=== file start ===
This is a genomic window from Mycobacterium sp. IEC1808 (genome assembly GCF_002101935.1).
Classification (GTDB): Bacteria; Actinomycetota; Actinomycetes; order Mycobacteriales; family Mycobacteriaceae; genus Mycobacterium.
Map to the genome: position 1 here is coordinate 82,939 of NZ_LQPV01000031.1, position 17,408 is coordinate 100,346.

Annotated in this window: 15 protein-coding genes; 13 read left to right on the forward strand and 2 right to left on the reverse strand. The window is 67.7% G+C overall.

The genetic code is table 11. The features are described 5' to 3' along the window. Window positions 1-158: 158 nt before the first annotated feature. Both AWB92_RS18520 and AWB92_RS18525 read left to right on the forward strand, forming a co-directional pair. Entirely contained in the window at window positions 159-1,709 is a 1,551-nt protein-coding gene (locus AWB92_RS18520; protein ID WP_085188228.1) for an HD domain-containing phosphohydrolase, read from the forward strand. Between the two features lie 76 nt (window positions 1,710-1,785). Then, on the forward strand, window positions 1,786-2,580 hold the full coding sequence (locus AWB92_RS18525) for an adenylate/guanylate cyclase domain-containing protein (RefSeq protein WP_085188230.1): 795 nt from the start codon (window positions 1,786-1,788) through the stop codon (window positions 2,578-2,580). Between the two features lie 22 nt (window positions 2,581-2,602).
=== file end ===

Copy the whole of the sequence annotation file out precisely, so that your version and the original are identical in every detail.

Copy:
This is a genomic window from Mycobacterium sp. IEC1808 (genome assembly GCF_002101935.1).
Classification (GTDB): Bacteria; Actinomycetota; Actinomycetes; order Mycobacteriales; family Mycobacteriaceae; genus Mycobacterium.
Map to the genome: position 1 here is coordinate 82,939 of NZ_LQPV01000031.1, position 17,408 is coordinate 100,346.

Annotated in this window: 15 protein-coding genes; 13 read left to right on the forward strand and 2 right to left on the reverse strand. The window is 67.7% G+C overall.

The genetic code is table 11. The features are described 5' to 3' along the window. Window positions 1-158: 158 nt before the first annotated feature. Both AWB92_RS18520 and AWB92_RS18525 read left to right on the forward strand, forming a co-directional pair. Entirely contained in the window at window positions 159-1,709 is a 1,551-nt protein-coding gene (locus AWB92_RS18520; protein ID WP_085188228.1) for an HD domain-containing phosphohydrolase, read from the forward strand. Between the two features lie 76 nt (window positions 1,710-1,785). Then, on the forward strand, window positions 1,786-2,580 hold the full coding sequence (locus AWB92_RS18525) for an adenylate/guanylate cyclase domain-containing protein (RefSeq protein WP_085188230.1): 795 nt from the start codon (window positions 1,786-1,788) through the stop codon (window positions 2,578-2,580). Between the two features lie 22 nt (window positions 2,581-2,602).